Impotence/Erectile Dysfunction (cont.)
What Causes Impotence/Erectile Dysfunction?
Erectile dysfunction can be caused by any number of medical and psychological conditions. In general, ED is divided into organic (having to do with a bodily organ or organ system) and psychogenic (mental) impotence. Interestingly, and not surprisingly, most men with organic causes have a mental or psychological component, as well.
Male erectile problems often produce a significant emotional reaction based on the impact of erectile dysfunction on confidence, self-esteem, and morale in most men. This is described as a pattern of anxiety and stress that can further interfere with normal sexual function. Such "performance anxiety" needs to be recognized and addressed by a doctor.
- The ability to achieve and sustain erections requires the following:
- A healthy nervous system that conducts nerve impulses from the brain, spinal column, and the penis
- Healthy arteries in and near the corpora cavernosa of the penis so that when stimulated there is an increase in blood flow to the penis
- Healthy smooth muscle and fibrous tissue within the corpora cavernosa so that it can fill with blood
- An adequate amount of nitric oxide (NO) in the penis to help with the stimulation of blood flow into the penis
- Normal functioning of the tunica albuginea, the layer of tissue surrounding the corpora cavernosa and responsible for the compression of the veins to keep blood in the penis
- Appropriate psychosocial interactions to enhance sexual stimulation/arousal and decrease anxiety/stress
Erectile dysfunction can occur if any of these requirements are damaged. The following are causes of erectile dysfunction in men, and many men may have more than one cause.
- Arterial vascular diseases account for nearly half of all cases of ED in men older than 50 years of age. Arterial vascular disease includes atherosclerosis (fatty deposits on the walls of arteries, also called hardening of the arteries), which may affect the heart (history of heart attacks, angina, coronary artery disease, myocardial infarct) or blood vessels in the legs, peripheral vascular disease (problems with blood circulation to the legs), as well as other areas of the body including blood vessels supplying blood to the penis and high blood pressure. Prolonged tobacco use (smoking) is considered an important risk factor for ED because it is associated with poor circulation and reduced blood flow in the penis. This is related to microvascular damage (stiffening of the artery as well as smaller caliber vessel size secondary to endovascular atherosclerotic plaques).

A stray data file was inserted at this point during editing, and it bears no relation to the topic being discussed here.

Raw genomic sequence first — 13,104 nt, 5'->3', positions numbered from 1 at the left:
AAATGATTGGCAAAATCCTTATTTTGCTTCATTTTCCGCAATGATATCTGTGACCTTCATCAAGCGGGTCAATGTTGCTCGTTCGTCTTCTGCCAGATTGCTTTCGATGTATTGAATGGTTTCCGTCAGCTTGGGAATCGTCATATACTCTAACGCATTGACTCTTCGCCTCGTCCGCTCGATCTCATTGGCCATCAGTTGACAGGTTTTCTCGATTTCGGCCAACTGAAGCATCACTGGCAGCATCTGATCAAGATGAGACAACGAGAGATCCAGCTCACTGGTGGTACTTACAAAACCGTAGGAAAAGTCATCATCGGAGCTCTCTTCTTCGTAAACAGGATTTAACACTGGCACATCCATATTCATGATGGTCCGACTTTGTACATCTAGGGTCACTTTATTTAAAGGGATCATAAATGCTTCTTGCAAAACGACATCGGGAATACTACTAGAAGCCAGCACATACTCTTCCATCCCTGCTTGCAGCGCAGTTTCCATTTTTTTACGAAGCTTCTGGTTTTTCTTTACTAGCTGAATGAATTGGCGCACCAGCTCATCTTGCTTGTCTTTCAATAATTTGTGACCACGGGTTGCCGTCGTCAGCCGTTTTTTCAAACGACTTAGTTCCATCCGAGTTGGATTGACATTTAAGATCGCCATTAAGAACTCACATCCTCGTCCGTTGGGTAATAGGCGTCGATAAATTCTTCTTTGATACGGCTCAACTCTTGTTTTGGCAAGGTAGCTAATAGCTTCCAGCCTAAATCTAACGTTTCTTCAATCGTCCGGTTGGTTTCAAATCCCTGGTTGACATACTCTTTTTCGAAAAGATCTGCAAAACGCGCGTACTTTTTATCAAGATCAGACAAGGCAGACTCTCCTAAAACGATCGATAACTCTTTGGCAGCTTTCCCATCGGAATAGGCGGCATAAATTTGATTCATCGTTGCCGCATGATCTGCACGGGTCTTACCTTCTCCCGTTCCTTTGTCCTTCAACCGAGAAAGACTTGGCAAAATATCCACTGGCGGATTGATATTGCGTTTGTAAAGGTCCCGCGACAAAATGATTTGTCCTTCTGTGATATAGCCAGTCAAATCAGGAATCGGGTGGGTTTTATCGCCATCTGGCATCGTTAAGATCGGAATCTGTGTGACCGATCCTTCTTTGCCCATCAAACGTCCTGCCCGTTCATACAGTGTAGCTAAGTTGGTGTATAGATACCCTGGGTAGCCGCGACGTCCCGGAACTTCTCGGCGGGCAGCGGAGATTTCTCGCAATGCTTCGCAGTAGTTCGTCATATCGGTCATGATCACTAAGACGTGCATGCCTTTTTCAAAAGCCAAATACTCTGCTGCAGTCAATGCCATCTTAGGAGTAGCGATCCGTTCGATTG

- The presence of ED is correlated to the presence of cardiac disease. In some studies, the onset of ED can precede a heart attack by five to seven years. As such, particularly for younger men with acute onset of ED, cardiovascular investigation may also be suggested.
- Chronic medical conditions have been associated with ED. Systemic diseases associated with ED include the following:
- Hypertension can worsen atherosclerosis.
- The treatment of hypertension can cause dysfunction (most commonly, treatment with beta-blocker medications and thiazide diuretics, which have the biggest implication on ED).
- Diabetes can cause erectile dysfunction by affecting the arteries, nerves, and tissue in the corpora cavernosa.
- Enlarged prostate (benign prostatic hyperplasia, or BPH): There is a class of medications called 5ARI (5-alpha-reductase) that have a notable impact on both libido and erectile dysfunction in men. Finasteride (Proscar) and dutasteride (Avodart) are in this drug class.
- Psychiatric disorders (anxiety, depression, psychosis)
- Renal (kidney) failure
- Liver cirrhosis
- Hemochromatosis (too much iron in the blood)
- Cancer and cancer treatment (related to its surgery, radiotherapy, or chemotherapy, which all affect peripheral nerves and small blood vessels)
- Respiratory disease associated with ED: chronic obstructive pulmonary disease
- Endocrine conditions associated with ED
- Psychological conditions associated with ED
- Widower syndrome
- Performance anxiety
- Nutritional states associated with ED
- Zinc deficiency
- Blood diseases associated with ED
- Trauma to the pelvic blood vessels and nerves is another potential factor in the development of ED. Bicycle riding for long periods has been implicated, so some of the newer bicycle seats have been designed to soften pressure on the perineum (the soft area between the anus and the scrotum). Certainly, history of pelvic bone fracture, as well as previous pelvic surgery (orthopedic, vascular, colon-rectum, and prostate) may result in injury to the arteries or nerves that go to the penis.
- Surgical procedures associated with ED include the following:
- Peyronie's disease is a condition that is thought to occur due to minor trauma to the penis that results in injury to the tunica albuginea and scarring; Peyronie's may cause erectile dysfunction due to lack of compression of the veins by the scarred tunica. The penile curvature that develops due to this scarring may make penetration difficult or impossible.
- Priapism, an erection lasting longer than four to six hours, can be associated with subsequent troubles achieving an adequate erection, and the treatment of long-standing priapism may also cause erectile dysfunction.
- Medications used to treat other medical disorders may cause ED. Common medications associated with ED include the following:
- Nervous system disorders associated with ED include the following:
Medically Reviewed by a Doctor on 7/31/2017
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